If co-writer/director Chris Wedge’s film Epic has its way, all kids will be outside trying to discover a whole new world, right in their own backyards. Bringing to life the adaptation of William Joyce’s book, The Leaf Men and the Brave Good Bugs, seemed to be a great deal of fun. How much of that behind-the-scenes fun made it to the film isn’t what you’d hope, but Epic is definitely one of the better family films to come out this year. Seeing how the box office is currently littered with lackluster fare such as The Smurfs 2, Planes, and Percy Jackson: Sea of Monsters, your best bet would be to stay home and take in a film that’s at least far more visually stunning — especially in 3D. Twentieth Century Fox Home Entertainment releases the Blu-ray 3D/Blu-ray/DVD/Digital Copy combo pack on August 20.
In Epic, we learn that the battle for the forest’s survival is on-going between the Leafmen and the evil creatures called Boggans. Nod (voiced by Josh Hutcherson) is always going against the odds, much to the chagrin of their Leafmen leader, Ronin (voiced by Colin Farrell). Queen Tara (voiced by Beyoncé Knowles) is about to choose a new heir, which takes place once every 100 years. Mandrake (voiced by Christoph Waltz) sets out to stop her at all costs, especially in order to get revenge for the death of his son, Dagda (voiced by Blake Anderson).
Back in the human world, Mary Katherine (voiced by Amanda Seyfried), has just arrived at the home of her eccentric father, Professor Bomba (voiced by Jason Sudekis), after the death of her mother. Bomba has been desperately searching for the Leafmen and has no time to spare in taking care of an estranged daughter. Infuriated, Mary Katherine attempts to leave, but not before the dying Queen Tara accidentally shrinks her. Now, Mary Katherine has joined the ranks alongside the Leafmen to stop Mandrake’s evil scheme, keep the peace of the forest, and help Queen Tara’s successor take the reins.
The plot may seem a little convoluted for a kid’s film, but Wedge keeps the pace moving along, never letting it get too bogged down to a snail’s pace. Considering the two comic relief characters are a slug and a literal snail — Mub (voiced by Aziz Ansari) and Grub (voiced by Chris O’Dowd) — it’s all for the better. What’s surprising is that Epic took five writers — Daniel Shere, Tom J. Astle, and Matt Ember, in addition to Wedge and Joyce — to come up with what feels like the love child of FernGully and Avatar. Crammed with ecological messages — but never pounding viewers over the head — Epic makes up for its story shortcomings with grand adventure and some amazing visuals.
As for the visuals, Epic arrives on Blu-ray 3D in a 2.40:1 ratio on a 50GB disc. With no special features to take up space, and the 2D version on its own disc, the 3D transfer truly gets its chance to shine. Depth takes on a life of its own. Every tree leaf, character, and swirling dust particle is delivered with amazing clarity. With this being a brand spanking new, digitally crafted film, there’s no noise, crush, aliasing, or even banding to speak of. The 2D transfer looks just as amazing, except that the 3D certainly helps whisk you away into Joyce’s world of talking plants and animals. As for the 7.1 DTS-HD Master Audio, every line of dialogue is presented with crystal clarity and the surrounds are always active. Even a falling tree is given perfect directionality as it falls from the front right, seemingly across your head and crashes to the ground behind you. Between the sound mix and the 3D presentation, you’d almost think you were shrunk down to size right along with Mary Katherine.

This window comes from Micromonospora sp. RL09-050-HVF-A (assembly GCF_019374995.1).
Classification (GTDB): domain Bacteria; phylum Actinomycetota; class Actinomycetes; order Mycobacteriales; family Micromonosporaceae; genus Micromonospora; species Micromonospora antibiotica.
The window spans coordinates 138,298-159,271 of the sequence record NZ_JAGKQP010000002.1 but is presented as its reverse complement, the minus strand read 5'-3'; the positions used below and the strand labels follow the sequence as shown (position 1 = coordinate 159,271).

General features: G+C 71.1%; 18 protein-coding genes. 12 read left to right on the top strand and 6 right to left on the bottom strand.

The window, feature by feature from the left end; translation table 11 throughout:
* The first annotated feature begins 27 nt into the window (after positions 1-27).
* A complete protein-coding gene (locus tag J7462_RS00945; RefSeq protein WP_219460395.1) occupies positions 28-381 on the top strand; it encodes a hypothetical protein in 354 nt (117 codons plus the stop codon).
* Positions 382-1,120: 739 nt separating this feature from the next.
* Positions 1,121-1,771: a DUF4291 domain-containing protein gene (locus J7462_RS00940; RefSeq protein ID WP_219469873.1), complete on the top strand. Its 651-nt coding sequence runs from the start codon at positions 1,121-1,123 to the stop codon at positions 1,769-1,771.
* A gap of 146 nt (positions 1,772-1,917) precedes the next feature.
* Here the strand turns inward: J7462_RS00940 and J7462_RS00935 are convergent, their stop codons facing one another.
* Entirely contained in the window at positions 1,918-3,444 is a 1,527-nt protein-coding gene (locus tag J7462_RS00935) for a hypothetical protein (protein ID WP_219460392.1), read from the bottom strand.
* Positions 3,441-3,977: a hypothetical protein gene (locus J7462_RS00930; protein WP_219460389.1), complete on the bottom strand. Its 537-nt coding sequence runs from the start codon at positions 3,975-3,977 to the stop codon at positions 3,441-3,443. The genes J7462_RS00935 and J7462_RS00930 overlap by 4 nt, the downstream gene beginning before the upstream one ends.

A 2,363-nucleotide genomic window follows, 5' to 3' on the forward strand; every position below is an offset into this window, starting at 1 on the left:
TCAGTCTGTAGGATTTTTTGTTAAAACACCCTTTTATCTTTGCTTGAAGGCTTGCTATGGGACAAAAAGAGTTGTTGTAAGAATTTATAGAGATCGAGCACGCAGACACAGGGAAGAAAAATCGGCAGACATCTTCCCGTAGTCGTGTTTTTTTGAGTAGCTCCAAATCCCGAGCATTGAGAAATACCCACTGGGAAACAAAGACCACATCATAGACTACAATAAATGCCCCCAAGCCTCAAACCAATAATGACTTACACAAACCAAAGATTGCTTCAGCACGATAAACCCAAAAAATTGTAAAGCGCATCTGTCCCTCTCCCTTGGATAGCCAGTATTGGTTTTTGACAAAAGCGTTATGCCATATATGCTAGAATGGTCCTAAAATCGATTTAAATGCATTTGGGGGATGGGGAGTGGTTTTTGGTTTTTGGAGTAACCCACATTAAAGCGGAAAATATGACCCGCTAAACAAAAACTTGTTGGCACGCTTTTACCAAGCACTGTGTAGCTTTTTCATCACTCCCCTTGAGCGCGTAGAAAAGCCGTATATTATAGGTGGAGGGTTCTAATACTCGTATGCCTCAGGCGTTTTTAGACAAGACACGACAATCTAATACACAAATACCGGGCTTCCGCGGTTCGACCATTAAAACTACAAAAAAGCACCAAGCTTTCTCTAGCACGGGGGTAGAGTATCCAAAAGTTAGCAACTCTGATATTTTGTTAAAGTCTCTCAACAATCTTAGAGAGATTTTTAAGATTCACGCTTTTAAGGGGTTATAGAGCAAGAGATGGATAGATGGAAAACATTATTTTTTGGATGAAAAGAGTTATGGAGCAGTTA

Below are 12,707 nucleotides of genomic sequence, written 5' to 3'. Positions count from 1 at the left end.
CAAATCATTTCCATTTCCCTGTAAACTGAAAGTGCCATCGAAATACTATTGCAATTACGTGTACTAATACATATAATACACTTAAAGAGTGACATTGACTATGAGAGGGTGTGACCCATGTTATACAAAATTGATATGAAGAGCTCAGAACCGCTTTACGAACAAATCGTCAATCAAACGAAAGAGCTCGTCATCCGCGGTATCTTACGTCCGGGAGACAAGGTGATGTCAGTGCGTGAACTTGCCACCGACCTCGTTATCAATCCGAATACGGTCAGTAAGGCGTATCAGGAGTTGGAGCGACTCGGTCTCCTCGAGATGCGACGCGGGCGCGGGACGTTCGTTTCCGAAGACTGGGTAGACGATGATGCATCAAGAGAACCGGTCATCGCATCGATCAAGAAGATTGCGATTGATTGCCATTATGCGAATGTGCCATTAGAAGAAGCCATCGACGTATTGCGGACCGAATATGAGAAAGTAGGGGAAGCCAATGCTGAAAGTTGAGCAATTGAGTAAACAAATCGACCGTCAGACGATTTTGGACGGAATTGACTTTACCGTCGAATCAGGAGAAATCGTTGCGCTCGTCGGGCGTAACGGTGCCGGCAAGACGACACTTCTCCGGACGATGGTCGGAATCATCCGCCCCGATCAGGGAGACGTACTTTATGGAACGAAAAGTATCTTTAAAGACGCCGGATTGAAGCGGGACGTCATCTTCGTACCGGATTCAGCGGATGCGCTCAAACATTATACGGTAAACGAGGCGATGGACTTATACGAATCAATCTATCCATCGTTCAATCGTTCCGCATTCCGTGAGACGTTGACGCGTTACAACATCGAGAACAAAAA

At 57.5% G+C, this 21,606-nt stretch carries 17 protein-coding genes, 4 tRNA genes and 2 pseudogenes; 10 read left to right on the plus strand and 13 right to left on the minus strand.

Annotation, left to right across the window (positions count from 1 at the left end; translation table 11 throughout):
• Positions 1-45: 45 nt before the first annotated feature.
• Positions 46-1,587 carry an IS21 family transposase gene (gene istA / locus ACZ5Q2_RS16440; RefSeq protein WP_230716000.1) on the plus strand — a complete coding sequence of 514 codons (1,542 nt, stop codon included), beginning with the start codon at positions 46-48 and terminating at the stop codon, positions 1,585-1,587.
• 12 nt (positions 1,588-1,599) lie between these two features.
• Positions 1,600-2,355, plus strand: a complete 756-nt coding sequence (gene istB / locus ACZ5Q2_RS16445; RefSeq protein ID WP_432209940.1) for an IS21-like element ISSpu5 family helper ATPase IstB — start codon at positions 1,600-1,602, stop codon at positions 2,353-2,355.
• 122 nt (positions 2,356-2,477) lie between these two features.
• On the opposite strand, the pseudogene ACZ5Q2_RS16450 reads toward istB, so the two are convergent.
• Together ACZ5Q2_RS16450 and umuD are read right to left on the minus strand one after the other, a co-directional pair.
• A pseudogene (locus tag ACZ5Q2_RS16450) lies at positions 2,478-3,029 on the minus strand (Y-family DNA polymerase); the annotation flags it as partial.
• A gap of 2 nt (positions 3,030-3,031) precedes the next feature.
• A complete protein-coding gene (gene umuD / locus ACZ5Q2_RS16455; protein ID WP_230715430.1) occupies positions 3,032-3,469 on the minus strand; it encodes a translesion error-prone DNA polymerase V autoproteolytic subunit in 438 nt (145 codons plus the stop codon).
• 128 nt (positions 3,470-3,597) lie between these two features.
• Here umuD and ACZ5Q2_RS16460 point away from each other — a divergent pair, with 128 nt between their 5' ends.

The special features are solely aimed at the youngsters with featurettes that act more like something they’d watch in science class. They’re also extremely literal in their titles, but thankfully all run rather short. First up is “Birds, Bugs and Slugs: Forest Explorer” that introduces viewers to the birds, bugs, and slugs of the forest. “Rot Rocks” teaches us that there’s more to decay than meets the eye and explains how it’s actually rather helpful in keeping the balance of the forest. “Bugs of Camouflage” shows us how everything from walking sticks to sand spiders camouflage themselves either for their own safety or to attack their next meal.
“The Epic Life at Two Inches” gives us insight as to how being so small would affect strength and stamina in the real world. Finally, “Mysteries of Moonhaven Revealed” is the longest feature (24 minutes), made up of sections covering the behind-the-scenes of the film: “The World,” “The Leafmen,” “Queen Tara,” “Mub & Grub,” “Nim Galuu,” “The Stompers,” and “Finding Moonhaven.” There’s also a theatrical trailer and a “Sneak Peeks” section containing trailers for other Fox endeavors such as: Percy Jackson: Sea of Monsters, Shrek the Musical, The Croods, Kung Fu Panda: Legends of Awesomeness, Dragons: Riders of Berk, a 3D promotional piece, and a quick “Team Energy Star” blurb about finding information online about how to be more energy efficient.
While the story of Epic feels a little “been there, heard that,” at least the visuals make up for it. The voice cast is having a lot of fun, with Hutcherson showing us that he’s a much more enthusiastic voice actor than a live-action one. Waltz is perfectly cast as the villain, except he’s set up to be more villainous than he winds up being, because you rarely see him throughout the film until the final battle finally rolls around. Featuring a stellar 3D picture, with an enveloping use of surround, Epic is certainly a good-natured (sorry) diversion. It’s just too bad that it never gets the chance to live up to its title.
Cover art and photos courtesy 20th Century Fox Home Entertainment